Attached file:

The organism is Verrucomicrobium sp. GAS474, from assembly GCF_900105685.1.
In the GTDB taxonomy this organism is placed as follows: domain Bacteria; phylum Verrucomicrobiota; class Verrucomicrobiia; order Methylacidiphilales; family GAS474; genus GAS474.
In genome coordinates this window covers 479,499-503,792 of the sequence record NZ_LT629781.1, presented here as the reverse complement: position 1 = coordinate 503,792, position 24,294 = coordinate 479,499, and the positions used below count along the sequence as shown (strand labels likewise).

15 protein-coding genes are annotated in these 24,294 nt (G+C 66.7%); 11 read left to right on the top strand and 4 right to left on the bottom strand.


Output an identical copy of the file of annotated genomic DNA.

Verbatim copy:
The organism is Verrucomicrobium sp. GAS474, from assembly GCF_900105685.1.
In the GTDB taxonomy this organism is placed as follows: domain Bacteria; phylum Verrucomicrobiota; class Verrucomicrobiia; order Methylacidiphilales; family GAS474; genus GAS474.
In genome coordinates this window covers 479,499-503,792 of the sequence record NZ_LT629781.1, presented here as the reverse complement: position 1 = coordinate 503,792, position 24,294 = coordinate 479,499, and the positions used below count along the sequence as shown (strand labels likewise).

15 protein-coding genes are annotated in these 24,294 nt (G+C 66.7%); 11 read left to right on the top strand and 4 right to left on the bottom strand.